The National Antiques Fair is coming to Denver.
Antiques worth $100 or more will be auctioned off to benefit local charities, while the rest of the collection will be offered for sale at the fair.
It’s expected to be the largest sale in the city’s history.
The fair runs Sept. 14-16.
The sale starts at 9 a.m.
ET on Sept. 15 and runs until midnight Sept. 22.
The full schedule of vendors will be announced closer to the event.
Here’s what you need to know about the 2018 national antique sale.
Antiques worth more than $100 will be sold at the Denver National Antiquing Fair.
Here are some of the highlights:Auctioneer Joe Norelli of the Norellis Antique Group said the fair is a great opportunity for buyers to buy the latest in antiques and collectibles.
The fair is not limited to antiques.
There will also be an exhibit about contemporary art, music, and other related art, Norella said.
This year, more than 1,400 antiques are up for sale, up from 675 in 2016.
Norello expects the price for a lot to be $25,000 or more.
He said the Antiques for Charity program will be open to any museum that wants to donate antiques to the local community.
The collection will go to the American Museum of Natural History, but the majority will go into the Antique Museum of Denver.
Norelli said he expects the auction to be full of unique and unique pieces that people will enjoy.
“I don’t know that we’ll see a lot of pieces from the 1950s or 1960s, but I’ll definitely see some things that I can’t quite put my finger on,” he said.
“A lot of them are really cool and they’re interesting.”
Norella also said there will be lots of interesting displays, including an exhibit called “What Does Antique Mean to You?”
He said he hopes that people who have never been to a flea market or antique show will be able to learn about their favorite items from their favorite period of history.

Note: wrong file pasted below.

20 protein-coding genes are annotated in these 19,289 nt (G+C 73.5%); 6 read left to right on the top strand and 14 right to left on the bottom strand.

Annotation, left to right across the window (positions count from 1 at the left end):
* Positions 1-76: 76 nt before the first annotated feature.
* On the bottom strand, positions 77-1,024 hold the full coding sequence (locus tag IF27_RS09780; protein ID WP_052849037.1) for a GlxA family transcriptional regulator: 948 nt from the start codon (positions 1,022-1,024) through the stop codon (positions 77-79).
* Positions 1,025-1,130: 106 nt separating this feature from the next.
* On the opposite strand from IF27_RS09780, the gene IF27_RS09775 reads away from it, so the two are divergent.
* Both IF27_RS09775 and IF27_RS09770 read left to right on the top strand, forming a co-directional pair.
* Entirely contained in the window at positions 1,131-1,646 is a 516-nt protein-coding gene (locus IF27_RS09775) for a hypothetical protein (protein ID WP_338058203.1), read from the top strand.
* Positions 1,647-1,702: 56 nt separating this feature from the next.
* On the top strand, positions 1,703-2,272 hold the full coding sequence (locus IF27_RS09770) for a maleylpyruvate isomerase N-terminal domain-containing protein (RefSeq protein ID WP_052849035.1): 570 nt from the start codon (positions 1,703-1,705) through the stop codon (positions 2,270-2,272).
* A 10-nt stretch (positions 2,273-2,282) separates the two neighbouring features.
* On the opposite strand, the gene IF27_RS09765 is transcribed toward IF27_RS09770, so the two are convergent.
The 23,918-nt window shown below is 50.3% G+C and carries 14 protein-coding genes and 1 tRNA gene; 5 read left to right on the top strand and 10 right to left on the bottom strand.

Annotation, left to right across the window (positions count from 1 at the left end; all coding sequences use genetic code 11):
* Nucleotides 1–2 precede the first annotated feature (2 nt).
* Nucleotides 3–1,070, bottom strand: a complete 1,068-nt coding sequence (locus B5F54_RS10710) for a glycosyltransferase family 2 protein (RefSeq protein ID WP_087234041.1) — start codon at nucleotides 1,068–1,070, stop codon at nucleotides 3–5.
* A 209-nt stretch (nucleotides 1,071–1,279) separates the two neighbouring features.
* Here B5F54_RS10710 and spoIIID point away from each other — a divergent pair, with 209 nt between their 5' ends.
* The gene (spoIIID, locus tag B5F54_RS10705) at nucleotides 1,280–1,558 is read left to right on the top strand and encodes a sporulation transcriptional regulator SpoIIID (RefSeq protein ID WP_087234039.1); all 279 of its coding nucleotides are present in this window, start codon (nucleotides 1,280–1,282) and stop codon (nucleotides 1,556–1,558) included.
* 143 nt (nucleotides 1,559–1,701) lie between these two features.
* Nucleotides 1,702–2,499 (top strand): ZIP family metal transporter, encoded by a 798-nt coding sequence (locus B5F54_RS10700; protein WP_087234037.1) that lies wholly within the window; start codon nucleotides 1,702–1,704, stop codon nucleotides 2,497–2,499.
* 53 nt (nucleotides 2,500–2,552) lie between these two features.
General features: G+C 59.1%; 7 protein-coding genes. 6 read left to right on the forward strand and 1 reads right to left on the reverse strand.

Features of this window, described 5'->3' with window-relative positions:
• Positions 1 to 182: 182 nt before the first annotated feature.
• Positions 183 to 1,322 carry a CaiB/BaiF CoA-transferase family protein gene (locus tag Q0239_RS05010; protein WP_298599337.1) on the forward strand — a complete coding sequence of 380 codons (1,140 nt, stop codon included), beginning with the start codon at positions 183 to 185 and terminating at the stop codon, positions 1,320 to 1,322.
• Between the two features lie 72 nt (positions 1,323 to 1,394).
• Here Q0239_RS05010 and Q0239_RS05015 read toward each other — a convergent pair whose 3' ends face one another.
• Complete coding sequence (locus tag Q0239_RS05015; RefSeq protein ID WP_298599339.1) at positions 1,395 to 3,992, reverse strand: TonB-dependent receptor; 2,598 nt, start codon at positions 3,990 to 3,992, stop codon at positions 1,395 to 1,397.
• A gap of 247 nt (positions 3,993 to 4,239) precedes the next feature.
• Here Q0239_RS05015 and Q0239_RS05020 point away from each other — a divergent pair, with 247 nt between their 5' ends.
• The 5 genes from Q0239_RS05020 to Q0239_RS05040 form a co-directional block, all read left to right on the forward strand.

Antique shop owners from across the country are coming to the fair to sell their wares.
The auction is expected to draw a lot more buyers than usual.
In the past, Noreslli said, he has had to wait until the end of the auction day before selling some of his items.
This year, he expects sales to start about 10 to 15 minutes before the closing time.
But the auctioneer said he does not expect a lot will be happening until the middle of the night.
Noreslli also said he has seen some buyers buy their waives in advance and wait until late in the night to get their wais.
“That’s a little bit of a nightmare.
They’re not planning on spending all that time and money on a lot that they don’t really need,” Norezzi said.
The national antique auction is set to be one of the biggest sales in the U.S. for at least a decade, Norski said.
He hopes the sale will attract many collectors from all walks of life, from the novice to the expert.
“I think the number one goal is to bring people together to enjoy the amazing history and treasures that we have and hopefully help these great museums grow,” Noreski said in a statement.